As a stay-at-home mom, I felt I had time to devote to growing spiritually. Despite the never-ending presence of tiny, noisy people, I could still find pockets of time for Bible study, journaling, and prayer.
But since I went back to work this year (outside the home), I have found myself square in the middle of a spiritual desert. My mind is consumed with students, meal making, grading papers, lesson planning, parenting issues, and keeping in touch with friends and family from morning until I fall into bed exhausted at night.
My increase in busyness gave birth to creeping doubts about my spiritual state. I shared these feelings with my husband one night and we discussed the state of the season. I came away with three reminders:
First, we have to realize that our position is secure in Christ no matter what season of life assaults us. Our salvation was secured by his sacrifice and even when we are spinning on life’s tilt-a-whirl, we still have a sympathetic High Priest who meets us in our weakness. When God looks at us, He sees Christ’s perfect sacrifice. Faith as small as a mustard seed has great power.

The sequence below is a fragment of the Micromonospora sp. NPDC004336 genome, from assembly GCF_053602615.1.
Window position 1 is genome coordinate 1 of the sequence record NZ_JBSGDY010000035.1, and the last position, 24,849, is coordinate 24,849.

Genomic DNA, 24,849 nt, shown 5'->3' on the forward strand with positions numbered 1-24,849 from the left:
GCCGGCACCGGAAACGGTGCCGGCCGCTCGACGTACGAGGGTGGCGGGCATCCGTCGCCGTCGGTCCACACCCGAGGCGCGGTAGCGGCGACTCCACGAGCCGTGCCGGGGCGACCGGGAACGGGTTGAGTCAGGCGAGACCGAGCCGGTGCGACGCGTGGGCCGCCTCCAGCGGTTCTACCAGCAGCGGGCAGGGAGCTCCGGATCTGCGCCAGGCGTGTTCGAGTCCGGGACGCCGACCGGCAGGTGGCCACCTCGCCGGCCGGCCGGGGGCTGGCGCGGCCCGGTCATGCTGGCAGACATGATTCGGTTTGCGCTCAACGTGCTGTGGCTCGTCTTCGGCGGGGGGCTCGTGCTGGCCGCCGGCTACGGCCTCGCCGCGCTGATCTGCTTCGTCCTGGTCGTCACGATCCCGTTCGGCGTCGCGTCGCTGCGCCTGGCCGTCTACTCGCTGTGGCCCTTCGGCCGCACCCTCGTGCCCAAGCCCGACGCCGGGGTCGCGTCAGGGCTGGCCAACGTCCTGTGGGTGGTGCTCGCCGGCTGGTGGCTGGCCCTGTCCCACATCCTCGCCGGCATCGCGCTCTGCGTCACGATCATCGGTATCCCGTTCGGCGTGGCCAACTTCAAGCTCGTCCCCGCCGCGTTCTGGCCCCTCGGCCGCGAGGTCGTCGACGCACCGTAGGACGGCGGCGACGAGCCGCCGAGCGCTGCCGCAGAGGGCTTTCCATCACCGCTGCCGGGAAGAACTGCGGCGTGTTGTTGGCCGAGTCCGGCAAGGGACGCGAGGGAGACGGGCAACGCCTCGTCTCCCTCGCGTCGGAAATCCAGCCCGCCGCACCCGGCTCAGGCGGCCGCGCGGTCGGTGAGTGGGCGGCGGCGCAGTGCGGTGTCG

Secondly, I need to take stock of my priorities. We are exhorted in Scripture not to neglect the gathering together of the saints. Sunday mornings find me hungry for fellowship and teaching. Sometimes, that’s all I have to give, and that’s enough. But if we begin to neglect this special day, we might be losing sight of what really matters eternally. It’s always a good idea to take stock of our lives and make sure they align to our priorities.
Third, we nourish ourselves differently depending on the season. Some seasons have been spiritual feasts for me. This season is more like spiritual snacking. Some days, I’ll listen to the Bible or a sermon on my way to work, and some days I am consumed with mentally planning the day’s work. Other mornings, I look at the panorama of fall color spread out around me and give silent thanks to the Artist. Nighttime finds me too tired to read anything of substance, but as my head hits the pillow and my body curls into a sleepy ball, my mind goes to a sweet resting place and I fall asleep thinking Jesus, thank You for sleep.
Gratitude sings a worshipful song even when I’m rushing to and fro. Thank you, Lord, for this job, these children, this messy house, my tired husband, our cozy bed, food in the fridge, coffee in my cup. One day I’ll sit in a quiet house with a lit candle, my Bible and journal, and it will be so sweet. Today is not that day, but His presence is no less powerful. He is with us, always, even in the rush and the tide and the day filled with duty. Anything less than certainty in that truth is unbelief.
Lord, we do believe! Help our unbelief when busyness crowds out the sense of your presence.